# Finding the diferencial function of a moving particle

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1. Nov 9, 2015

### Gbox

1. The problem statement, all variables and given/known data
A particle is moving in a liquid $a=-kv$ when $k$ is a constant, if a constant force is being apply on the particle $a=-kv+\frac{F}{m}$.
1. for the formula thats include the force, find the diferencial function where $v$ will appear in it explicitly, ad its derivites
2. define a new variable $U=v-\frac{F}{mk}$ and substitute in place of $v$ that is in the diferencial function.
3. guess a solution in the form of $U=AE^{-Bt}$ where A and B are contestants, find B that for it the equation is true
4. find A and when the velocity at $t=0$ is 0
5.find $x(t)$ when $x(t=0)=0$
6. according to the result on 4, what will be the velocity of the particle when $t\rightarrow \infty$
2. Relevant equations
$a=-kv$
$x+x_o+v_0t+\frac{at^2}{2}$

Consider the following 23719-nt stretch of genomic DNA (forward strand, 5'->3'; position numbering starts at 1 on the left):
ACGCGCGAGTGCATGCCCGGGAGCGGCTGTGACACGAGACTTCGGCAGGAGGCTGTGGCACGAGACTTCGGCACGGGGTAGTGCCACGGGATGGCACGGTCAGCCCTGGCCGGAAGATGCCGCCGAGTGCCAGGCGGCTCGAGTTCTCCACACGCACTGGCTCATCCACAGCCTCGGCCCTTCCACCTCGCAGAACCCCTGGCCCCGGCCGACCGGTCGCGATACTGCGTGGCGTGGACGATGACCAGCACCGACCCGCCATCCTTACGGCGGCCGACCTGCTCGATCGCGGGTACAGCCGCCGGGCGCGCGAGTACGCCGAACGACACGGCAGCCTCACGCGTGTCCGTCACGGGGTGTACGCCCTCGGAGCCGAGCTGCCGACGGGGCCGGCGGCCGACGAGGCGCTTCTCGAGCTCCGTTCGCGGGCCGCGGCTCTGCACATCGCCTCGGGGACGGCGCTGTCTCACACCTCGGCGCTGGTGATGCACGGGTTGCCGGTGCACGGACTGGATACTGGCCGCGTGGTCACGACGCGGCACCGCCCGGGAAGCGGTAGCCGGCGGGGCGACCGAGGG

3. The attempt at a solution
1. I should be looking for the functions which its derivites is $a=-kv+\frac{F}{m}$ so $v=-kvt+ frac{Ft}{m}$
And $x=x_0+\frac{kvt^2}{2}+\frac{Ft^2}{2m}$?

2.$x=x_0+\frac{k*(v-\frac{F}{mk})*t^2}{2}+\frac{Ft^2}{2m}$

Are 1 and 2 are correct?

2. Nov 9, 2015

what is a

3. Nov 9, 2015

### Gbox

a Is the acceleration

4. Nov 9, 2015

### Let'sthink

Statement of the question is in a clumsy language and confusing. Moment we say a particle is moving with a = -kv, means force is acting on it = ma = -mkv. and this is a velocity dependent force. Now if additional constant force is applied, we have new acceleration a' given by
ma' = F - kmv or
a' = d²x/dt² = (F/m) - k(dx/dt), because we want an expression with v and dv/dt, we have
dv/dt = (F/m) - kv
Your very first step is wrong. Integral of kv is not kvt because v is not a constant but function of t in general in both cases when F = or F is non-zero.. The rest thing you try using your mathematical skills related to integral calculus.